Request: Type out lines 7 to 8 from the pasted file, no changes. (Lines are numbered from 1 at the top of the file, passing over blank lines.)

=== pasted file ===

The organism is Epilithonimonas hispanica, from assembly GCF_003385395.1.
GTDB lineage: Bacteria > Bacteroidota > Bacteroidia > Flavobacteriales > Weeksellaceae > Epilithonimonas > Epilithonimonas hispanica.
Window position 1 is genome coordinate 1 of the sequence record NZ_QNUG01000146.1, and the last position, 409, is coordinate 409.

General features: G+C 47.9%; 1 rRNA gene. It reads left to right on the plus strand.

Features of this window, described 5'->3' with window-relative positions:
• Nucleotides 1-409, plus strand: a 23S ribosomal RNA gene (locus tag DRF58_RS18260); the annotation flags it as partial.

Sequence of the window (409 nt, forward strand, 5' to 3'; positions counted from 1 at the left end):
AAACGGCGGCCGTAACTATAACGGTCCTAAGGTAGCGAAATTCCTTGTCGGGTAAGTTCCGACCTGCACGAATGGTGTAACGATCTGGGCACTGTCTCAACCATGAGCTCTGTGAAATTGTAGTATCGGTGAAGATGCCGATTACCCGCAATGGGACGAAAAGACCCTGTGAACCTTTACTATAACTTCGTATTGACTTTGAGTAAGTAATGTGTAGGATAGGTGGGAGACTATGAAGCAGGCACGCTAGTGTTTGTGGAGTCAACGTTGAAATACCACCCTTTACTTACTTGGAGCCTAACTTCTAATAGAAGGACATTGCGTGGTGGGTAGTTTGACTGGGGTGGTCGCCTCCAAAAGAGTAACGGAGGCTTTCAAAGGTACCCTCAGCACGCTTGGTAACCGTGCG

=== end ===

Sequence of the window (409 nt, forward strand, 5' to 3'; positions counted from 1 at the left end):
AAACGGCGGCCGTAACTATAACGGTCCTAAGGTAGCGAAATTCCTTGTCGGGTAAGTTCCGACCTGCACGAATGGTGTAACGATCTGGGCACTGTCTCAACCATGAGCTCTGTGAAATTGTAGTATCGGTGAAGATGCCGATTACCCGCAATGGGACGAAAAGACCCTGTGAACCTTTACTATAACTTCGTATTGACTTTGAGTAAGTAATGTGTAGGATAGGTGGGAGACTATGAAGCAGGCACGCTAGTGTTTGTGGAGTCAACGTTGAAATACCACCCTTTACTTACTTGGAGCCTAACTTCTAATAGAAGGACATTGCGTGGTGGGTAGTTTGACTGGGGTGGTCGCCTCCAAAAGAGTAACGGAGGCTTTCAAAGGTACCCTCAGCACGCTTGGTAACCGTGCG